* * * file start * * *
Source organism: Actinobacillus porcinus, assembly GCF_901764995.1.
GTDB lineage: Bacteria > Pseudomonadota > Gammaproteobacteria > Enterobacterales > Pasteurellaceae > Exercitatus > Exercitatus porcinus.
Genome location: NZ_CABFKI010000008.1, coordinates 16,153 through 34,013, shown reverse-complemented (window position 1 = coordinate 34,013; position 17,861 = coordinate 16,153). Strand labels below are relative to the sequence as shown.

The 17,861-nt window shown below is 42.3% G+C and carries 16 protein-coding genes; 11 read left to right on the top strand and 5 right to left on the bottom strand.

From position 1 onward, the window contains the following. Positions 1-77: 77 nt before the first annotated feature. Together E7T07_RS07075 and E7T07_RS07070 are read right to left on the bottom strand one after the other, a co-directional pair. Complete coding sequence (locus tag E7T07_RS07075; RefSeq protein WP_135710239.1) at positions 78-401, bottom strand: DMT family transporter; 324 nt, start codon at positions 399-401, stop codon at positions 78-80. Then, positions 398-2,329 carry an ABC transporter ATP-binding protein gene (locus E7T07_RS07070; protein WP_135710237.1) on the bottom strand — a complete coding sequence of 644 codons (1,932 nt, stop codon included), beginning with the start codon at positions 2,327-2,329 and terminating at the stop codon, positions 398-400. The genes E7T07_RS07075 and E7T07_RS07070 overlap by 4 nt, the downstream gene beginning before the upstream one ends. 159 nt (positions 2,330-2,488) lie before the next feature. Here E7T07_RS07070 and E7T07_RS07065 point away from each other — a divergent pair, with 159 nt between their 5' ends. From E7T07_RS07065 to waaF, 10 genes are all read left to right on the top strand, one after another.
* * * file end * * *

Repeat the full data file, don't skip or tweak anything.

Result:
Source organism: Actinobacillus porcinus, assembly GCF_901764995.1.
GTDB lineage: Bacteria > Pseudomonadota > Gammaproteobacteria > Enterobacterales > Pasteurellaceae > Exercitatus > Exercitatus porcinus.
Genome location: NZ_CABFKI010000008.1, coordinates 16,153 through 34,013, shown reverse-complemented (window position 1 = coordinate 34,013; position 17,861 = coordinate 16,153). Strand labels below are relative to the sequence as shown.

The 17,861-nt window shown below is 42.3% G+C and carries 16 protein-coding genes; 11 read left to right on the top strand and 5 right to left on the bottom strand.

From position 1 onward, the window contains the following. Positions 1-77: 77 nt before the first annotated feature. Together E7T07_RS07075 and E7T07_RS07070 are read right to left on the bottom strand one after the other, a co-directional pair. Complete coding sequence (locus tag E7T07_RS07075; RefSeq protein WP_135710239.1) at positions 78-401, bottom strand: DMT family transporter; 324 nt, start codon at positions 399-401, stop codon at positions 78-80. Then, positions 398-2,329 carry an ABC transporter ATP-binding protein gene (locus E7T07_RS07070; protein WP_135710237.1) on the bottom strand — a complete coding sequence of 644 codons (1,932 nt, stop codon included), beginning with the start codon at positions 2,327-2,329 and terminating at the stop codon, positions 398-400. The genes E7T07_RS07075 and E7T07_RS07070 overlap by 4 nt, the downstream gene beginning before the upstream one ends. 159 nt (positions 2,330-2,488) lie before the next feature. Here E7T07_RS07070 and E7T07_RS07065 point away from each other — a divergent pair, with 159 nt between their 5' ends. From E7T07_RS07065 to waaF, 10 genes are all read left to right on the top strand, one after another.